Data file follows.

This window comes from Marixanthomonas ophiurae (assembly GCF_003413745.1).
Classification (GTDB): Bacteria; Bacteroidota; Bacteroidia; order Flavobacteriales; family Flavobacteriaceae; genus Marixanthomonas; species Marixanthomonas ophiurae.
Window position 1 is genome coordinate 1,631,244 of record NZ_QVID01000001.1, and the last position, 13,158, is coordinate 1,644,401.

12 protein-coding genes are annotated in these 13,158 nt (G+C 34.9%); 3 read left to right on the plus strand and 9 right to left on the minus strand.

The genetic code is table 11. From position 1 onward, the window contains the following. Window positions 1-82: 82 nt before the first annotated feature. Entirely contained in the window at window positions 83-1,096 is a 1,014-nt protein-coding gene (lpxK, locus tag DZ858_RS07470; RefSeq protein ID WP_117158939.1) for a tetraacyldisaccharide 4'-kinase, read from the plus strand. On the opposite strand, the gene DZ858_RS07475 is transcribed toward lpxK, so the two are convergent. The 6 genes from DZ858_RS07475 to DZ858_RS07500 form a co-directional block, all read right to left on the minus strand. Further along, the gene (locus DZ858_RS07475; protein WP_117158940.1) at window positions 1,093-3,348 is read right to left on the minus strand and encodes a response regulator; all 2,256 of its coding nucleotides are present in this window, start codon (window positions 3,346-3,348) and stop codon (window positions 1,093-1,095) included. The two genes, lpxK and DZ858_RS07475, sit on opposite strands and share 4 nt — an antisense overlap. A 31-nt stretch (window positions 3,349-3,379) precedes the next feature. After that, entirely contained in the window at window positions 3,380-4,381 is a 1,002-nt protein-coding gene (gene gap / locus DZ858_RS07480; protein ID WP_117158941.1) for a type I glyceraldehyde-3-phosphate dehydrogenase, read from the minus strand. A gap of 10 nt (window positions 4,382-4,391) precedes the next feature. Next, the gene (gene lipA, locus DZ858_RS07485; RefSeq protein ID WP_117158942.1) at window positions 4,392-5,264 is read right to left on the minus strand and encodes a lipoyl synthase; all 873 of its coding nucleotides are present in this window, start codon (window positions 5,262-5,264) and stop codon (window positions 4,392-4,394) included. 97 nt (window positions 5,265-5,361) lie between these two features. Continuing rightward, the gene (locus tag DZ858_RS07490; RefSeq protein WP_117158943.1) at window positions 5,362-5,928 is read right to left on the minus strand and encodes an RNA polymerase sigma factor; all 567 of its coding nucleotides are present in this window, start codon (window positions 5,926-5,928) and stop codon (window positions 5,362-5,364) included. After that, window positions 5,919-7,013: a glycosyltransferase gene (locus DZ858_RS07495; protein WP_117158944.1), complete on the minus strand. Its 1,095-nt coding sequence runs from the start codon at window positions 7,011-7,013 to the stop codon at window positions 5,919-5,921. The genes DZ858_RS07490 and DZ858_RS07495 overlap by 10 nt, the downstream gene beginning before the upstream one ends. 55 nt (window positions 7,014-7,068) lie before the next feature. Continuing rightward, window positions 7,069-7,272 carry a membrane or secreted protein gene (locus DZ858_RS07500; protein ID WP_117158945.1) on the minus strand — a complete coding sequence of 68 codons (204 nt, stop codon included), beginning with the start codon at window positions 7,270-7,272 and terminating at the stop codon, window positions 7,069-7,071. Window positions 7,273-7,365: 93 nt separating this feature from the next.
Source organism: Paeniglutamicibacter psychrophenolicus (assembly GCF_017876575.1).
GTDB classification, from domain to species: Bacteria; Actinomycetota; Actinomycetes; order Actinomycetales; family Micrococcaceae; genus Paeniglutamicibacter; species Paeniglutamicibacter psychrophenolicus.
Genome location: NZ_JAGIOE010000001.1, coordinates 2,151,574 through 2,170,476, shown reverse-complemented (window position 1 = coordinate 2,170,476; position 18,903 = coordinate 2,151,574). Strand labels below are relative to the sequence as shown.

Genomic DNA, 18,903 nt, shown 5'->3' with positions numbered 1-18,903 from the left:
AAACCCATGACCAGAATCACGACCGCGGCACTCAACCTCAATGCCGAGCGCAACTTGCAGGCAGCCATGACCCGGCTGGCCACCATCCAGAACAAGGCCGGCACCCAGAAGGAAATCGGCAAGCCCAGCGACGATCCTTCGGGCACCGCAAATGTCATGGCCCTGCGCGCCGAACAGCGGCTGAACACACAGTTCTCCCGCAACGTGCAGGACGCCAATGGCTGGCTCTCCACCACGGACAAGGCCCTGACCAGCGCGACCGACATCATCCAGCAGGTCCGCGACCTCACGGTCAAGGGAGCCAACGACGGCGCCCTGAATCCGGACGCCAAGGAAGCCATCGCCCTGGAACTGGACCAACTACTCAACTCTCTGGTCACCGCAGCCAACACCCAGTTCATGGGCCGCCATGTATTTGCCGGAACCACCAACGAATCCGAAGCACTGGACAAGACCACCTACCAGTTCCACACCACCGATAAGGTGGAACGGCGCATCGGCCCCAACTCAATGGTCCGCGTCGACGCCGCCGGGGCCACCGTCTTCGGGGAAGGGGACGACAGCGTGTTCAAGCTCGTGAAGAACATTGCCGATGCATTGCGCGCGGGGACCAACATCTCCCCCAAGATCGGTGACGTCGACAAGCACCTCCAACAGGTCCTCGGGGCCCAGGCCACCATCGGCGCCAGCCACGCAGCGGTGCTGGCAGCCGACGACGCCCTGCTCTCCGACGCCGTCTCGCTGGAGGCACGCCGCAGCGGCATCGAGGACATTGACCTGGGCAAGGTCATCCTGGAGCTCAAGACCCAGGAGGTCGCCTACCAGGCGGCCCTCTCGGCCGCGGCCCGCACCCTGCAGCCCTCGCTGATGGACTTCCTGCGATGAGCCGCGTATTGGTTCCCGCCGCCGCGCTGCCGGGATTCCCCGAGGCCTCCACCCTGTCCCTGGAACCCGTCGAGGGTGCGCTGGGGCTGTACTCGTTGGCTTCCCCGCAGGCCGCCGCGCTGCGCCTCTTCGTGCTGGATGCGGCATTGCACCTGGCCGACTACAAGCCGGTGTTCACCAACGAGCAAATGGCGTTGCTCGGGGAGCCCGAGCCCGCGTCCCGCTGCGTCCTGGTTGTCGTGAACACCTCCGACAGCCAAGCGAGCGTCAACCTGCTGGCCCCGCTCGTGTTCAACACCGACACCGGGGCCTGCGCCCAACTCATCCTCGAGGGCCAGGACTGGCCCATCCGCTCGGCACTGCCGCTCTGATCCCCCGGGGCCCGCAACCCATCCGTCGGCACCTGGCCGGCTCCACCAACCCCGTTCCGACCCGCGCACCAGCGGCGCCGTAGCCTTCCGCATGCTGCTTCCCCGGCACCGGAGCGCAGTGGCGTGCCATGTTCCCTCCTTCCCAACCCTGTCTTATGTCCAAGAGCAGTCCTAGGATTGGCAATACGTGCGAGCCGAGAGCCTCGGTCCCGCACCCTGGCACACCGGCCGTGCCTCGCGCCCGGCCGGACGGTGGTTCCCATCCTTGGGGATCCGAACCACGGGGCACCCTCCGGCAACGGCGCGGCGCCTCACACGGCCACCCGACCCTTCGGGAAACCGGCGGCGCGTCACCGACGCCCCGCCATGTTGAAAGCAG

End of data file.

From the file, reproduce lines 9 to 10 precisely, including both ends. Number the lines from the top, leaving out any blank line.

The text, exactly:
Genomic DNA, 18,903 nt, shown 5'->3' with positions numbered 1-18,903 from the left:
AAACCCATGACCAGAATCACGACCGCGGCACTCAACCTCAATGCCGAGCGCAACTTGCAGGCAGCCATGACCCGGCTGGCCACCATCCAGAACAAGGCCGGCACCCAGAAGGAAATCGGCAAGCCCAGCGACGATCCTTCGGGCACCGCAAATGTCATGGCCCTGCGCGCCGAACAGCGGCTGAACACACAGTTCTCCCGCAACGTGCAGGACGCCAATGGCTGGCTCTCCACCACGGACAAGGCCCTGACCAGCGCGACCGACATCATCCAGCAGGTCCGCGACCTCACGGTCAAGGGAGCCAACGACGGCGCCCTGAATCCGGACGCCAAGGAAGCCATCGCCCTGGAACTGGACCAACTACTCAACTCTCTGGTCACCGCAGCCAACACCCAGTTCATGGGCCGCCATGTATTTGCCGGAACCACCAACGAATCCGAAGCACTGGACAAGACCACCTACCAGTTCCACACCACCGATAAGGTGGAACGGCGCATCGGCCCCAACTCAATGGTCCGCGTCGACGCCGCCGGGGCCACCGTCTTCGGGGAAGGGGACGACAGCGTGTTCAAGCTCGTGAAGAACATTGCCGATGCATTGCGCGCGGGGACCAACATCTCCCCCAAGATCGGTGACGTCGACAAGCACCTCCAACAGGTCCTCGGGGCCCAGGCCACCATCGGCGCCAGCCACGCAGCGGTGCTGGCAGCCGACGACGCCCTGCTCTCCGACGCCGTCTCGCTGGAGGCACGCCGCAGCGGCATCGAGGACATTGACCTGGGCAAGGTCATCCTGGAGCTCAAGACCCAGGAGGTCGCCTACCAGGCGGCCCTCTCGGCCGCGGCCCGCACCCTGCAGCCCTCGCTGATGGACTTCCTGCGATGAGCCGCGTATTGGTTCCCGCCGCCGCGCTGCCGGGATTCCCCGAGGCCTCCACCCTGTCCCTGGAACCCGTCGAGGGTGCGCTGGGGCTGTACTCGTTGGCTTCCCCGCAGGCCGCCGCGCTGCGCCTCTTCGTGCTGGATGCGGCATTGCACCTGGCCGACTACAAGCCGGTGTTCACCAACGAGCAAATGGCGTTGCTCGGGGAGCCCGAGCCCGCGTCCCGCTGCGTCCTGGTTGTCGTGAACACCTCCGACAGCCAAGCGAGCGTCAACCTGCTGGCCCCGCTCGTGTTCAACACCGACACCGGGGCCTGCGCCCAACTCATCCTCGAGGGCCAGGACTGGCCCATCCGCTCGGCACTGCCGCTCTGATCCCCCGGGGCCCGCAACCCATCCGTCGGCACCTGGCCGGCTCCACCAACCCCGTTCCGACCCGCGCACCAGCGGCGCCGTAGCCTTCCGCATGCTGCTTCCCCGGCACCGGAGCGCAGTGGCGTGCCATGTTCCCTCCTTCCCAACCCTGTCTTATGTCCAAGAGCAGTCCTAGGATTGGCAATACGTGCGAGCCGAGAGCCTCGGTCCCGCACCCTGGCACACCGGCCGTGCCTCGCGCCCGGCCGGACGGTGGTTCCCATCCTTGGGGATCCGAACCACGGGGCACCCTCCGGCAACGGCGCGGCGCCTCACACGGCCACCCGACCCTTCGGGAAACCGGCGGCGCGTCACCGACGCCCCGCCATGTTGAAAGCAG